Kid Rock digs into 'Rebel Soul' at BJCC Arena in Birmingham (photos, video)

Posted on: 02/24/13

Mary Colurso | mcolurso@al.comBy Mary Colurso | 

on February 24, 2013 at 12:11 PM, updated February 24, 2013 at 12:12 PM 

Review rating: Three out of five stars

BIRMINGHAM, Alabama --Kid Rock: Swaggering pimp or Southern rocker?
When he performs in Birmingham, Robert James Ritchie usually displays both sides of his concert personality. For part of the show, Rock struts and raps, pulling out early-career material with a streetwise, hip-hop flavor. 
Then, he establishes a gritty, down-home vibe, singing county-tinged tunes that cast Rock as the heir to Charlie Daniels and Hank Williams Jr
The percentages vary for each tour, depending on the year, Rock's mood and the album release he's promoting. When the record in question is called "Rebel Soul," it's a safe bet that his Southern-rock character will rule the stage.
And that's exactly what happened on Saturday night, during Rock's 9:10 p.m. appearance at the BJCC Arena. (Buckcherry and Hellbound Glory opened the 7:30 p.m. show.)
For about two hours, Rock performed at a high intensity level, backed by his Twisted Brown Trucker Band. The bikini-clad dancers, fur coat and cane -- the usual props for his pimpin' personality -- were conspicuously absent.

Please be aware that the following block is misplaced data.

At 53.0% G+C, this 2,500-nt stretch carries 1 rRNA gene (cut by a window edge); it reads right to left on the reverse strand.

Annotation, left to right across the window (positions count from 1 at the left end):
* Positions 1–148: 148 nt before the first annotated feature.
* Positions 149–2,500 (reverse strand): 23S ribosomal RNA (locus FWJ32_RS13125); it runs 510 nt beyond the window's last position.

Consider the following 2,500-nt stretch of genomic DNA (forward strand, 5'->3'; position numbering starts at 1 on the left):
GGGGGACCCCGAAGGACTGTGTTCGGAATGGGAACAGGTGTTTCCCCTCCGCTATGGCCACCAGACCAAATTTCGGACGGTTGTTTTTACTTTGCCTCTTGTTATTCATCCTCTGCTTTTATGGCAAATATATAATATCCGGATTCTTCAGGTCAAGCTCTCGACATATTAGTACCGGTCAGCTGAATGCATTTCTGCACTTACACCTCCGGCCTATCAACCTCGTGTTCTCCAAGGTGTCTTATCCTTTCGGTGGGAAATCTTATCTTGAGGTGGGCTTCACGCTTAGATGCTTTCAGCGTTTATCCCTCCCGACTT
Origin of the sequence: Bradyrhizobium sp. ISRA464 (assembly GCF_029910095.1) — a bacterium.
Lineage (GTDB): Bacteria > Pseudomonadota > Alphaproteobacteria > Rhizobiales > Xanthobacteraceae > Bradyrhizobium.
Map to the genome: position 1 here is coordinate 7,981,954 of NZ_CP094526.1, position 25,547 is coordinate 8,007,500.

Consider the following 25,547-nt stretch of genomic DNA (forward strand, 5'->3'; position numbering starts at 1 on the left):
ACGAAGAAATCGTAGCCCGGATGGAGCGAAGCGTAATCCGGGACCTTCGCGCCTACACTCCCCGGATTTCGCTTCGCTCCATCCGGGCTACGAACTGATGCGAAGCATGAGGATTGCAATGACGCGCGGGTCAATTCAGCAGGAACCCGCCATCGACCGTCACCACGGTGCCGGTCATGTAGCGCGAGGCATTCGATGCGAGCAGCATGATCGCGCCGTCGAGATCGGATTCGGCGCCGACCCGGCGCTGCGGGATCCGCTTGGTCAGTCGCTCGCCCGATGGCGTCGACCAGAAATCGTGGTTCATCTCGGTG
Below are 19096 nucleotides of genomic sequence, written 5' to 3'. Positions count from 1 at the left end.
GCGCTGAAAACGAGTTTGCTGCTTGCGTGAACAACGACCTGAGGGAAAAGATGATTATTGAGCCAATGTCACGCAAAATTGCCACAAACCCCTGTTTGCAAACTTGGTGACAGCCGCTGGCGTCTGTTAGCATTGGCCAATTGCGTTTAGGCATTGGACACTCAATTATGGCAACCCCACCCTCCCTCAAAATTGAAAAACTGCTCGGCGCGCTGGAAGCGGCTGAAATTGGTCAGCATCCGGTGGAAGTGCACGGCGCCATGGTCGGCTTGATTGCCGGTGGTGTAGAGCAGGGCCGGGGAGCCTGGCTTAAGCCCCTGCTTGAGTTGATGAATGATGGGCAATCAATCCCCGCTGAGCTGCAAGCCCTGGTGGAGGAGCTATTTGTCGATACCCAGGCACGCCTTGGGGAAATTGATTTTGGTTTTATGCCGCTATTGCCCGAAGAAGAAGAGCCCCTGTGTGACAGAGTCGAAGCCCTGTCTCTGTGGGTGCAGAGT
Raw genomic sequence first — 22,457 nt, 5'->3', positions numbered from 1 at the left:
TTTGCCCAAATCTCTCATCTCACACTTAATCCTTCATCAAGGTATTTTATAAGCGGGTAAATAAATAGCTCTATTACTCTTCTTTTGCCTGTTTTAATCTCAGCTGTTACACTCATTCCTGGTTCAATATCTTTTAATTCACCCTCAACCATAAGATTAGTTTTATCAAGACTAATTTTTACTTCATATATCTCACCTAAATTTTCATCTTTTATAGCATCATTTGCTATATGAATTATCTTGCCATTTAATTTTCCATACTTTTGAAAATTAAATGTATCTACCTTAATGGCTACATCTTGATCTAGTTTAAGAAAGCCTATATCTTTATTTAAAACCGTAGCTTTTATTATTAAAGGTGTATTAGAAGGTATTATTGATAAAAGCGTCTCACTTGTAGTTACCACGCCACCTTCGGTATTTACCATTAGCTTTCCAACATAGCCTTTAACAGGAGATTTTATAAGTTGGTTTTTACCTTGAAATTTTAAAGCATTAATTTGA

Kid Rock 022413Kid Rock did a little preaching during his latest appearance at the BJCC Arena, mostly in videos screening at the back of the stage. "The richest people I know trade in a currency called pride," Rock said, advocating the working man before his rendition of "Born Free." (Joe Songer |
 Rock sang more, rapped less. Concertgoers at the arena probably wouldn't call him mellow, but the show was earthy, tough and tuneful. (In other words, it had Rock's "redneck" signature.)
"I came to work tonight," Rock told the crowd. No one could challenge that statement, as the star sang, sweated, played various instruments -- guitar, keyboards, turntables -- and raced across the stage.
The set list included "God Bless Saturday," "Rebel Soul," "Redneck Paradise," "Chickens in the Pen," "Happy New Year," "What I Learned Out On the Road," "Picture," "Midnight Ferry," "Rock N Roll Jesus," "Wasting Time" and "Born Free."
The biggest crowd pleasers? Probably "Cowboy," riding along on a boastful, anthemic wave; and "All Summer Long," with cleverly mixed samples from "Werewolves of London" and "Sweet Home Alabama."
One ardent admirer left the concert with two souvenirs: an autographed guitar and the memory of Rock singing "I Can't Help Myself (Sugar Pie Honey Bunch)" to her on stage. The woman, whom Rock introduced as "Tammy from Alabama," had been holding up a sign proclaiming this as her 23rd Kid Rock show. 
Special effects punctuated the performance, including laser lights, smoke machines, fireworks sprays, flame plumes, confetti showers and a balloon drop. (Believe it or not, this aspect seemed relatively restrained.)
Rock's personal showmanship was the primary focus, the overwhelming factor -- and the real reason fans bought tickets, anyway. 

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